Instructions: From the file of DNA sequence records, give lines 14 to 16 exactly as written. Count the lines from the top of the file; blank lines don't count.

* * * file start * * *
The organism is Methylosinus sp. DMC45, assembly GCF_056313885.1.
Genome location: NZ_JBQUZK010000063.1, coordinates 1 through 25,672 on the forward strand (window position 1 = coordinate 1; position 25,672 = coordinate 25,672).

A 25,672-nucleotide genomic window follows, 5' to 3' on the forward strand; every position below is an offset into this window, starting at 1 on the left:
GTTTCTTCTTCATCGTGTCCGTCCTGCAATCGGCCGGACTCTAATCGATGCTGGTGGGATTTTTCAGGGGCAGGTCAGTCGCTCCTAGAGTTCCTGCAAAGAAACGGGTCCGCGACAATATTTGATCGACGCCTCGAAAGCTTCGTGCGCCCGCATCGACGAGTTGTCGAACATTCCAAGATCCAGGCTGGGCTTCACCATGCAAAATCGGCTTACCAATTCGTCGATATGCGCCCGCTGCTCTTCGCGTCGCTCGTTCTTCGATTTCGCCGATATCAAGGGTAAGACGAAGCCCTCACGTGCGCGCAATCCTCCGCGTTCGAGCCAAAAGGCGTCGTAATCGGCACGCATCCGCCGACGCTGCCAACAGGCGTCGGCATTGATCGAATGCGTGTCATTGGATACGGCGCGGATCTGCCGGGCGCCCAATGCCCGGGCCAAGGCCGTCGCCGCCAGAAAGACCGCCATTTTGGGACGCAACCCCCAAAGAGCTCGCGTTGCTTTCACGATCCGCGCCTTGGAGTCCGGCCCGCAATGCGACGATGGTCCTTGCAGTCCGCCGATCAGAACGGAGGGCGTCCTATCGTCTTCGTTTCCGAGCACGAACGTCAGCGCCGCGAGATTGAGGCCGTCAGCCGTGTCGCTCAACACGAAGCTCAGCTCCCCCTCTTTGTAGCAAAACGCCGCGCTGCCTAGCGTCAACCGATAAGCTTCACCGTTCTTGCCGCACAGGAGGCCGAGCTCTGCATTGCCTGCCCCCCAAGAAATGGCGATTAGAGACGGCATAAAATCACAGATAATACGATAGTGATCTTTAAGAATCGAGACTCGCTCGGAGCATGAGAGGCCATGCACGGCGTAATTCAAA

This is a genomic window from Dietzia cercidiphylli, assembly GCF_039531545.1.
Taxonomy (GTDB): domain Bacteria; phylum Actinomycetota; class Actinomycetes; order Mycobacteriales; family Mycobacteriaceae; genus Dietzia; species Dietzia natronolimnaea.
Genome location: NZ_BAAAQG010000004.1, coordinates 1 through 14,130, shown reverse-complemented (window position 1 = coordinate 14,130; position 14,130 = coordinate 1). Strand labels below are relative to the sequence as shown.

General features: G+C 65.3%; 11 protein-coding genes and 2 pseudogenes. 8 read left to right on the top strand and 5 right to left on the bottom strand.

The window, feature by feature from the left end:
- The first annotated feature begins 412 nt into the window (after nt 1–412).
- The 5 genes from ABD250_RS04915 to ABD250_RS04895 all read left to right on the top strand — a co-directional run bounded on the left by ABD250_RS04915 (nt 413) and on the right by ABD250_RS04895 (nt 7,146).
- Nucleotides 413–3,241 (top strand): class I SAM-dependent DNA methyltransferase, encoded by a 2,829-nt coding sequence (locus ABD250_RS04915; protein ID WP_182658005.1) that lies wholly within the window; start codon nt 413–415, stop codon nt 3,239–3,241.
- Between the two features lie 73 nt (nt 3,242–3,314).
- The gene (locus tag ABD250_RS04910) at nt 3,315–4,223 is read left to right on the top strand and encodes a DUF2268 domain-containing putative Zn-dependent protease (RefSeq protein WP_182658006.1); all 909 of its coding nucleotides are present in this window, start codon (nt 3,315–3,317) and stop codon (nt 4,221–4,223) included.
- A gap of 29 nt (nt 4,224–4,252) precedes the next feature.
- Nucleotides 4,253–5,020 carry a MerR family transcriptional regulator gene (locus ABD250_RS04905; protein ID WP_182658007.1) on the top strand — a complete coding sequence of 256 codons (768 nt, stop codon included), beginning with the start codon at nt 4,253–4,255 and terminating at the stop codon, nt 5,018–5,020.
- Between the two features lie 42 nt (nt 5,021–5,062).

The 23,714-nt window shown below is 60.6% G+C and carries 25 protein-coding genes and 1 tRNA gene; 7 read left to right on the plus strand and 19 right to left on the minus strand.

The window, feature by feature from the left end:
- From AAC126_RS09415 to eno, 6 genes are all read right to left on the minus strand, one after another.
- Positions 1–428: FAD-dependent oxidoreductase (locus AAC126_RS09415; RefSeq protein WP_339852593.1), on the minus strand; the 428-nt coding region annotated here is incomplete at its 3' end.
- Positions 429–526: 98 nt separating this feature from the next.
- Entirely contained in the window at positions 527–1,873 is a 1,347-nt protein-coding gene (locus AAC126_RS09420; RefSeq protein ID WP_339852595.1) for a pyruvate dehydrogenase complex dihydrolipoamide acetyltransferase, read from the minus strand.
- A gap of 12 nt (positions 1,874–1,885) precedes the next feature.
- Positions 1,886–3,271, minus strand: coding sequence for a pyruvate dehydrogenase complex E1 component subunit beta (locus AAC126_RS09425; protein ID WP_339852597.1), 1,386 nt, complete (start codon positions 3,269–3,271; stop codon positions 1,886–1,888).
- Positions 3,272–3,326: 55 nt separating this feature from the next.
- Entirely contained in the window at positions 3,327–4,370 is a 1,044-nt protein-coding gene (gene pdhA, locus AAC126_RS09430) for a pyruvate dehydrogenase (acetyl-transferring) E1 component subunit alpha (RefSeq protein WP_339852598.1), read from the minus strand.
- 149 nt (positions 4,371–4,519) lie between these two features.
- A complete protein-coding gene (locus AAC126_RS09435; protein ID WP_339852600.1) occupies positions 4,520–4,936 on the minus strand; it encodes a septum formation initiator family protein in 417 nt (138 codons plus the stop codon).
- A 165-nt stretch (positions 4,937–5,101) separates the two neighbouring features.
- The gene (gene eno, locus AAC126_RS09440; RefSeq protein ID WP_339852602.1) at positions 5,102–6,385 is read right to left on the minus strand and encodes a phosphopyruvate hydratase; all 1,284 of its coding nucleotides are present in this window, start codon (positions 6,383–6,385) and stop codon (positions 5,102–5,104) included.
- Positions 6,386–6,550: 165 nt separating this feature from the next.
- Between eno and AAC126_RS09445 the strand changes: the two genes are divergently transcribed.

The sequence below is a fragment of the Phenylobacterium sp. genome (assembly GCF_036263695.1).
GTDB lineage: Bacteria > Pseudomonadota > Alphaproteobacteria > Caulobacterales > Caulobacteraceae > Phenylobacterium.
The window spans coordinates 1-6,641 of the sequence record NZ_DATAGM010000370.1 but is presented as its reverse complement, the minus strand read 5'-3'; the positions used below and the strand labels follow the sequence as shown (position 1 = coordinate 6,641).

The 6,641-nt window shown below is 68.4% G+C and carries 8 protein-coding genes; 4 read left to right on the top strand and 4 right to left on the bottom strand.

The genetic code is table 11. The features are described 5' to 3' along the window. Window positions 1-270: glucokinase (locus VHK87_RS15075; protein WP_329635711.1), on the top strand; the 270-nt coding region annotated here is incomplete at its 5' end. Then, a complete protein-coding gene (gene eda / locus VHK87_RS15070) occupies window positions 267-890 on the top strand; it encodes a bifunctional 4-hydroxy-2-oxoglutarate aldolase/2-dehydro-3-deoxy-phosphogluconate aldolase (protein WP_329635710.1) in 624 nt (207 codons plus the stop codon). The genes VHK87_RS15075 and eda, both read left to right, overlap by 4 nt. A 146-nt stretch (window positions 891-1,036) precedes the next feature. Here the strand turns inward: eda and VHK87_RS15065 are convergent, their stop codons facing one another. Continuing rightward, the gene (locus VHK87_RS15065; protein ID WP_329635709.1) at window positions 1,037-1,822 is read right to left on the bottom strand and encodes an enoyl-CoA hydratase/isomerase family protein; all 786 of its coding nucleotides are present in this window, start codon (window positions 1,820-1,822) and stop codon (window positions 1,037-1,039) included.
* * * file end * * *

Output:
- The gene (locus tag ABD250_RS04910) at nt 3,315–4,223 is read left to right on the top strand and encodes a DUF2268 domain-containing putative Zn-dependent protease (RefSeq protein WP_182658006.1); all 909 of its coding nucleotides are present in this window, start codon (nt 3,315–3,317) and stop codon (nt 4,221–4,223) included.
- A gap of 29 nt (nt 4,224–4,252) precedes the next feature.
- Nucleotides 4,253–5,020 carry a MerR family transcriptional regulator gene (locus ABD250_RS04905; protein ID WP_182658007.1) on the top strand — a complete coding sequence of 256 codons (768 nt, stop codon included), beginning with the start codon at nt 4,253–4,255 and terminating at the stop codon, nt 5,018–5,020.